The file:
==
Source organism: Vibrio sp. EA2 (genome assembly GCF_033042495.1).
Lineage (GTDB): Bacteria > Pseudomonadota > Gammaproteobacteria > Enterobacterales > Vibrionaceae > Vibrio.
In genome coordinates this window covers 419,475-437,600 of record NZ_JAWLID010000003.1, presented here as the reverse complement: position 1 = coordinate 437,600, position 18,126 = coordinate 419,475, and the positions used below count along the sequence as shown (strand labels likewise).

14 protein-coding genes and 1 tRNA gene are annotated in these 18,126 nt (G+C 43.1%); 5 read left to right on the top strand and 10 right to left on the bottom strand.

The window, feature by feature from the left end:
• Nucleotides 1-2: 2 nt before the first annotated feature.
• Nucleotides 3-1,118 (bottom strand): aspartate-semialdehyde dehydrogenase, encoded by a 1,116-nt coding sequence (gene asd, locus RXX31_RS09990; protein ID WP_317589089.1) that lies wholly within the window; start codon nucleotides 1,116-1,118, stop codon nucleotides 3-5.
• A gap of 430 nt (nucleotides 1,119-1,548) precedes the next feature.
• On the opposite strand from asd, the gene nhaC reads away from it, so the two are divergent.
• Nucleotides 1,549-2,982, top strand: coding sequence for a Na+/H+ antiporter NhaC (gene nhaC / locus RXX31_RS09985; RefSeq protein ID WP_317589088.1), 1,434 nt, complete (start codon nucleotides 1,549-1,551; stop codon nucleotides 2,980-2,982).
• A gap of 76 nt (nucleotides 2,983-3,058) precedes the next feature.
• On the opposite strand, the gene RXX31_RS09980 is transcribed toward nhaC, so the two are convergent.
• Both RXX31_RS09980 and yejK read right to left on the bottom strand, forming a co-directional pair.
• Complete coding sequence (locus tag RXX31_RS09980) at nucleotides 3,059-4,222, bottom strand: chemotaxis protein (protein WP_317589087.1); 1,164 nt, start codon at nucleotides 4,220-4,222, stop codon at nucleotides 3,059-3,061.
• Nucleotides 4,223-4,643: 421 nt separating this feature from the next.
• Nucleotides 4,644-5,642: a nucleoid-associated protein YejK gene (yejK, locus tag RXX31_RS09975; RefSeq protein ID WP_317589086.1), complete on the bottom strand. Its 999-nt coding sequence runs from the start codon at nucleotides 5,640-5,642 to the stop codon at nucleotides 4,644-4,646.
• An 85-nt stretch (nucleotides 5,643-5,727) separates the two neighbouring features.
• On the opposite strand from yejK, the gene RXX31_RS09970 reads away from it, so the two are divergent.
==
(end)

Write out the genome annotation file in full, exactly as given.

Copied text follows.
Source organism: Vibrio sp. EA2 (genome assembly GCF_033042495.1).
Lineage (GTDB): Bacteria > Pseudomonadota > Gammaproteobacteria > Enterobacterales > Vibrionaceae > Vibrio.
In genome coordinates this window covers 419,475-437,600 of record NZ_JAWLID010000003.1, presented here as the reverse complement: position 1 = coordinate 437,600, position 18,126 = coordinate 419,475, and the positions used below count along the sequence as shown (strand labels likewise).

14 protein-coding genes and 1 tRNA gene are annotated in these 18,126 nt (G+C 43.1%); 5 read left to right on the top strand and 10 right to left on the bottom strand.

The window, feature by feature from the left end:
• Nucleotides 1-2: 2 nt before the first annotated feature.
• Nucleotides 3-1,118 (bottom strand): aspartate-semialdehyde dehydrogenase, encoded by a 1,116-nt coding sequence (gene asd, locus RXX31_RS09990; protein ID WP_317589089.1) that lies wholly within the window; start codon nucleotides 1,116-1,118, stop codon nucleotides 3-5.
• A gap of 430 nt (nucleotides 1,119-1,548) precedes the next feature.
• On the opposite strand from asd, the gene nhaC reads away from it, so the two are divergent.
• Nucleotides 1,549-2,982, top strand: coding sequence for a Na+/H+ antiporter NhaC (gene nhaC / locus RXX31_RS09985; RefSeq protein ID WP_317589088.1), 1,434 nt, complete (start codon nucleotides 1,549-1,551; stop codon nucleotides 2,980-2,982).
• A gap of 76 nt (nucleotides 2,983-3,058) precedes the next feature.
• On the opposite strand, the gene RXX31_RS09980 is transcribed toward nhaC, so the two are convergent.
• Both RXX31_RS09980 and yejK read right to left on the bottom strand, forming a co-directional pair.
• Complete coding sequence (locus tag RXX31_RS09980) at nucleotides 3,059-4,222, bottom strand: chemotaxis protein (protein WP_317589087.1); 1,164 nt, start codon at nucleotides 4,220-4,222, stop codon at nucleotides 3,059-3,061.
• Nucleotides 4,223-4,643: 421 nt separating this feature from the next.
• Nucleotides 4,644-5,642: a nucleoid-associated protein YejK gene (yejK, locus tag RXX31_RS09975; RefSeq protein ID WP_317589086.1), complete on the bottom strand. Its 999-nt coding sequence runs from the start codon at nucleotides 5,640-5,642 to the stop codon at nucleotides 4,644-4,646.
• An 85-nt stretch (nucleotides 5,643-5,727) separates the two neighbouring features.
• On the opposite strand from yejK, the gene RXX31_RS09970 reads away from it, so the two are divergent.